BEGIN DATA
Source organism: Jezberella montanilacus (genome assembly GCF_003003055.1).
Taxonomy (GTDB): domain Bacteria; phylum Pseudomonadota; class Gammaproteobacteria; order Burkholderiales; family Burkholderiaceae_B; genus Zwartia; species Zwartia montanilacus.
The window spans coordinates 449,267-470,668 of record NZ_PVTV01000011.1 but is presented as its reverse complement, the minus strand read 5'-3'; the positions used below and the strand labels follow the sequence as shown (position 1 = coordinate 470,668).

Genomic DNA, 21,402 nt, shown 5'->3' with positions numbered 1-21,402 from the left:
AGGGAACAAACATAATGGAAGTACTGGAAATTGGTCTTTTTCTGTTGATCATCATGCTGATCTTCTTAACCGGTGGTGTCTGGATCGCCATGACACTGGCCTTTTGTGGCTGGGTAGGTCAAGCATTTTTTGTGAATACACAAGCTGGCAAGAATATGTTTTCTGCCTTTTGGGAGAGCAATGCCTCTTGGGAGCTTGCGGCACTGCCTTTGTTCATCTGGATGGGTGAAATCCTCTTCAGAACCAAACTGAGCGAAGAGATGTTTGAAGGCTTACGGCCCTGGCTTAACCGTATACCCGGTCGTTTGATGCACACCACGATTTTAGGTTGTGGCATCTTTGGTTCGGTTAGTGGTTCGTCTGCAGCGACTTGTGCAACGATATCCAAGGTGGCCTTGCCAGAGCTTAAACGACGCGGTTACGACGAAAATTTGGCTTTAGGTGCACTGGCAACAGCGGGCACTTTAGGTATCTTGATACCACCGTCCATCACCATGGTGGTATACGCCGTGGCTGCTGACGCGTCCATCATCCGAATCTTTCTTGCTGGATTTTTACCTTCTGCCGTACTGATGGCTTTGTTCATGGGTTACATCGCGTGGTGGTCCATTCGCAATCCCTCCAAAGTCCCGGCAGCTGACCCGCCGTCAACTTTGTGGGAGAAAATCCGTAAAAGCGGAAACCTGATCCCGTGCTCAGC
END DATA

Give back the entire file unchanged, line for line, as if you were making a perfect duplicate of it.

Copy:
Source organism: Jezberella montanilacus (genome assembly GCF_003003055.1).
Taxonomy (GTDB): domain Bacteria; phylum Pseudomonadota; class Gammaproteobacteria; order Burkholderiales; family Burkholderiaceae_B; genus Zwartia; species Zwartia montanilacus.
The window spans coordinates 449,267-470,668 of record NZ_PVTV01000011.1 but is presented as its reverse complement, the minus strand read 5'-3'; the positions used below and the strand labels follow the sequence as shown (position 1 = coordinate 470,668).

Genomic DNA, 21,402 nt, shown 5'->3' with positions numbered 1-21,402 from the left:
AGGGAACAAACATAATGGAAGTACTGGAAATTGGTCTTTTTCTGTTGATCATCATGCTGATCTTCTTAACCGGTGGTGTCTGGATCGCCATGACACTGGCCTTTTGTGGCTGGGTAGGTCAAGCATTTTTTGTGAATACACAAGCTGGCAAGAATATGTTTTCTGCCTTTTGGGAGAGCAATGCCTCTTGGGAGCTTGCGGCACTGCCTTTGTTCATCTGGATGGGTGAAATCCTCTTCAGAACCAAACTGAGCGAAGAGATGTTTGAAGGCTTACGGCCCTGGCTTAACCGTATACCCGGTCGTTTGATGCACACCACGATTTTAGGTTGTGGCATCTTTGGTTCGGTTAGTGGTTCGTCTGCAGCGACTTGTGCAACGATATCCAAGGTGGCCTTGCCAGAGCTTAAACGACGCGGTTACGACGAAAATTTGGCTTTAGGTGCACTGGCAACAGCGGGCACTTTAGGTATCTTGATACCACCGTCCATCACCATGGTGGTATACGCCGTGGCTGCTGACGCGTCCATCATCCGAATCTTTCTTGCTGGATTTTTACCTTCTGCCGTACTGATGGCTTTGTTCATGGGTTACATCGCGTGGTGGTCCATTCGCAATCCCTCCAAAGTCCCGGCAGCTGACCCGCCGTCAACTTTGTGGGAGAAAATCCGTAAAAGCGGAAACCTGATCCCGTGCTCAGC